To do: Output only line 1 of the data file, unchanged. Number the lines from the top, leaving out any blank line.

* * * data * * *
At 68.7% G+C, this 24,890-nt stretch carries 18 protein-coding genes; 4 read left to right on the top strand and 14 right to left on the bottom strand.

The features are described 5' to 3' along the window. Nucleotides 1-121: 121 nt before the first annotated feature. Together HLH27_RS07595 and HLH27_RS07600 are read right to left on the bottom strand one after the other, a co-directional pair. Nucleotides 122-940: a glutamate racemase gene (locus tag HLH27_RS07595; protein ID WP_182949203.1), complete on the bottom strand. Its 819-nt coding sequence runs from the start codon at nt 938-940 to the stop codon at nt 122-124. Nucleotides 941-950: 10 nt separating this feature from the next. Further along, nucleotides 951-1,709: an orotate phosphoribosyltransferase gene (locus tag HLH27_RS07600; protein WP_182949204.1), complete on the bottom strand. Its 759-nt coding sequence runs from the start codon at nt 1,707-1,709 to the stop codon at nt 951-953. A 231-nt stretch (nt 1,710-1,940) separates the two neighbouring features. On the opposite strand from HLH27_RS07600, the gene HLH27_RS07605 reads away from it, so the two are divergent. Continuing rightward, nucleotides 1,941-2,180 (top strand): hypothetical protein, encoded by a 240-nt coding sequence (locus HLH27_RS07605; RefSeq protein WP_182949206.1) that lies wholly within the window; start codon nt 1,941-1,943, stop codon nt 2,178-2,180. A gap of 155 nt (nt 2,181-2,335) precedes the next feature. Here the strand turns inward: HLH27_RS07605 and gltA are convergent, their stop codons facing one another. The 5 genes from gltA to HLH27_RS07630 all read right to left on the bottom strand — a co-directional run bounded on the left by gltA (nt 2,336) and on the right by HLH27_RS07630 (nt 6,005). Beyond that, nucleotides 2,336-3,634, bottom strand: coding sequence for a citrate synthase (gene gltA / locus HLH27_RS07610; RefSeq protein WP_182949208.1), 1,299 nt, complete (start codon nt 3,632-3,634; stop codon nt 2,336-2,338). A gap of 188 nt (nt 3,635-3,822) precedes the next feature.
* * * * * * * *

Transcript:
At 68.7% G+C, this 24,890-nt stretch carries 18 protein-coding genes; 4 read left to right on the top strand and 14 right to left on the bottom strand.